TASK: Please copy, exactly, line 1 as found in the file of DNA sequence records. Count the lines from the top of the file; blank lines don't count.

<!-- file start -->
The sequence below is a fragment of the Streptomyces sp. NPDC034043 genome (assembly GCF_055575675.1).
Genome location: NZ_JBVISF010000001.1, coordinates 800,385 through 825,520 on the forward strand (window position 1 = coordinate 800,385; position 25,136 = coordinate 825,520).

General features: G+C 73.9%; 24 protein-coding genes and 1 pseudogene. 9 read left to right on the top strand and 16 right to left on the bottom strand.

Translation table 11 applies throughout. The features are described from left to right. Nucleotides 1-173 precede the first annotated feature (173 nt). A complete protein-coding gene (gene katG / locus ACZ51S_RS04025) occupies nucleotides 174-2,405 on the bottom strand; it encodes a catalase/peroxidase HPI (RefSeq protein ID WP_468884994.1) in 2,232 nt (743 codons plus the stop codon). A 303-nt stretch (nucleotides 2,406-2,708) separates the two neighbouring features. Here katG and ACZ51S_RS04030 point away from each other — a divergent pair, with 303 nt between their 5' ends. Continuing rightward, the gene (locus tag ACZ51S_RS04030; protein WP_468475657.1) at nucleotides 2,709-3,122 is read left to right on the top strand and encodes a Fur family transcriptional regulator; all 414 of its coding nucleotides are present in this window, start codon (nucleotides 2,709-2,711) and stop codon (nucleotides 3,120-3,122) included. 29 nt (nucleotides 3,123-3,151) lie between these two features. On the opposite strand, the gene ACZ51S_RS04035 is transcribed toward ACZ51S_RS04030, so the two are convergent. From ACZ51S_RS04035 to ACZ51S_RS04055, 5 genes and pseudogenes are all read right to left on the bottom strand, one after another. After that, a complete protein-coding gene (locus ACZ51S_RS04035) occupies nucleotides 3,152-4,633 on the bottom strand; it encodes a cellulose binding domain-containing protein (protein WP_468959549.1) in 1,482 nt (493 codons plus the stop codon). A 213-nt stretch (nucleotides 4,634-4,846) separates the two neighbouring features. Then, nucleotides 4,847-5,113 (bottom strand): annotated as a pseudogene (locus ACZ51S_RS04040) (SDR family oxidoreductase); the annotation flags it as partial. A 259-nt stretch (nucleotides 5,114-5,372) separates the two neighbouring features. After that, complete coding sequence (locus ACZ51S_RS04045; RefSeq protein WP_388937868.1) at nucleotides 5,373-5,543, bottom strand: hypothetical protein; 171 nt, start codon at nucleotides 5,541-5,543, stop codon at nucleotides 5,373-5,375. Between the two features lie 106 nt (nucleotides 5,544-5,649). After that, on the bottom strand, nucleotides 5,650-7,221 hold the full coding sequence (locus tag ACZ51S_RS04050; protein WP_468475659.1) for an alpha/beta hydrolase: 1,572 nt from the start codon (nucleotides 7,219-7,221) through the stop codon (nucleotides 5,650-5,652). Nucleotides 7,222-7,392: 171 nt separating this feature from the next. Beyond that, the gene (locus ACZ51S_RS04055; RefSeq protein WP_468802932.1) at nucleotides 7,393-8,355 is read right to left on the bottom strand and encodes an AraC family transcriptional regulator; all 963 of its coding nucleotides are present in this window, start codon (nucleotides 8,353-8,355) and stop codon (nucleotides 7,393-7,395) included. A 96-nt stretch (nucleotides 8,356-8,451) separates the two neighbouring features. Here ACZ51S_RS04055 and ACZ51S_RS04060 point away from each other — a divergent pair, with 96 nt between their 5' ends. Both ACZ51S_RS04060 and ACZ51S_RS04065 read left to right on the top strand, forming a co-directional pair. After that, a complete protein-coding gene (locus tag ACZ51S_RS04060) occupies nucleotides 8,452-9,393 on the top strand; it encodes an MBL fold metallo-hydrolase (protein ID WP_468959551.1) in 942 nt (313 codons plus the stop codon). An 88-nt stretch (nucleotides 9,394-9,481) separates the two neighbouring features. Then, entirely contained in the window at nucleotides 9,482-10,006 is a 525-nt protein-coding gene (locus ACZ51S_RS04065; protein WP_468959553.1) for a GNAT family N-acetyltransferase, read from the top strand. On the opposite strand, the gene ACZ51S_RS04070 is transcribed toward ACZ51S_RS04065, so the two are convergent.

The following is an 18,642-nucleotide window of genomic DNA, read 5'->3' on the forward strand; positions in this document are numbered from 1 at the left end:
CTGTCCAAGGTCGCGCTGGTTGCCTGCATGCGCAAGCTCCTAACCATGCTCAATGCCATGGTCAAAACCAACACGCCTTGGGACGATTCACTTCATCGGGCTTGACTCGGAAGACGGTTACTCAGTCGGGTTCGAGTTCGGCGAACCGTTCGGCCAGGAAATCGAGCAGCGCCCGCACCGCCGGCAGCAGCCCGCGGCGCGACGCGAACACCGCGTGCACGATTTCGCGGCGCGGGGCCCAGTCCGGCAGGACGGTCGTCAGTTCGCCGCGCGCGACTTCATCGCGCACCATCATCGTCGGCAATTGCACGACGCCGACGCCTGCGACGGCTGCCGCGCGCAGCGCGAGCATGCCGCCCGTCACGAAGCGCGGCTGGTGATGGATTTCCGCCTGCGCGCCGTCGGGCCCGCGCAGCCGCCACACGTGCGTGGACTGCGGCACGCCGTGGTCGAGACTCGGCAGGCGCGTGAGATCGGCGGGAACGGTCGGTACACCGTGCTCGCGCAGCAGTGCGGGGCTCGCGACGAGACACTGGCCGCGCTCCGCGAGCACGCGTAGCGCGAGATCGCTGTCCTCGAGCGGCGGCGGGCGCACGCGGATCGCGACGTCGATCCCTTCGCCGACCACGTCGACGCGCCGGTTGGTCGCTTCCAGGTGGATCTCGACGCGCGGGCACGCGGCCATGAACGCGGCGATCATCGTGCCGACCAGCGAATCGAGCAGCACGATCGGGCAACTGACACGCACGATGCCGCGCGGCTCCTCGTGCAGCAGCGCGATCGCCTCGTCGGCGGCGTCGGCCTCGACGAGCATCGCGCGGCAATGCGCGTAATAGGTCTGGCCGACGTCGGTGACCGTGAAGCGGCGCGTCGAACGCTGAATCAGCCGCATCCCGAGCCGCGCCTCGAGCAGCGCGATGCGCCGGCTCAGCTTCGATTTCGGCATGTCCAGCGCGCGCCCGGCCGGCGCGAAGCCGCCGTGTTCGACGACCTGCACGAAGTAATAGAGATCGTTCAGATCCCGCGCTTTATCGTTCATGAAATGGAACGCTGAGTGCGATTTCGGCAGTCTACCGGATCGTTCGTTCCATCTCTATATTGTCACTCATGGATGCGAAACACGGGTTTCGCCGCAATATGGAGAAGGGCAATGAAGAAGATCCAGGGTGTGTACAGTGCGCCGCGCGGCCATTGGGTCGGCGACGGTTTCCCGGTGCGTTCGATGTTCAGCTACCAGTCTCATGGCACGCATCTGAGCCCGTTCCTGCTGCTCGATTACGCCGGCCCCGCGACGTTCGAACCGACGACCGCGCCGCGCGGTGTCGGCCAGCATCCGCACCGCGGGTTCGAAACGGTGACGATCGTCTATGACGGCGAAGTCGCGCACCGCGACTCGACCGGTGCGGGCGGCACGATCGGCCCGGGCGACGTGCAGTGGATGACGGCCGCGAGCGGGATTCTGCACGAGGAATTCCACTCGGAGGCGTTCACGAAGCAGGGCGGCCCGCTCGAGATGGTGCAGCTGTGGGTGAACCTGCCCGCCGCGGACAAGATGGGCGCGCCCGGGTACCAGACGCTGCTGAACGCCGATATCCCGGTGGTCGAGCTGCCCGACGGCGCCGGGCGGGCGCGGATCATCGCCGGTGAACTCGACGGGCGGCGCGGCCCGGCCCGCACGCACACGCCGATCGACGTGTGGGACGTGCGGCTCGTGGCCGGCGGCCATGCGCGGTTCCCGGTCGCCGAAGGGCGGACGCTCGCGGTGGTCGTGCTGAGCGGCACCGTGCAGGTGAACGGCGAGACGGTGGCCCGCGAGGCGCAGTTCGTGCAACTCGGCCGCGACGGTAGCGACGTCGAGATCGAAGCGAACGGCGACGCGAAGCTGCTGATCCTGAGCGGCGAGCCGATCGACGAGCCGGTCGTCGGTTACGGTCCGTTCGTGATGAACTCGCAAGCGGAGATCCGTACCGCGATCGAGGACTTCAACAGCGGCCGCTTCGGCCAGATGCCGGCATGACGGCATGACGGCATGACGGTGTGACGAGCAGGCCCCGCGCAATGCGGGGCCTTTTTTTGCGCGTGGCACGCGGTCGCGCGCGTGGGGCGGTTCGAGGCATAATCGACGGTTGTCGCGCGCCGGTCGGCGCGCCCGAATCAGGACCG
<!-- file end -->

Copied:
The sequence below is a fragment of the Streptomyces sp. NPDC034043 genome (assembly GCF_055575675.1).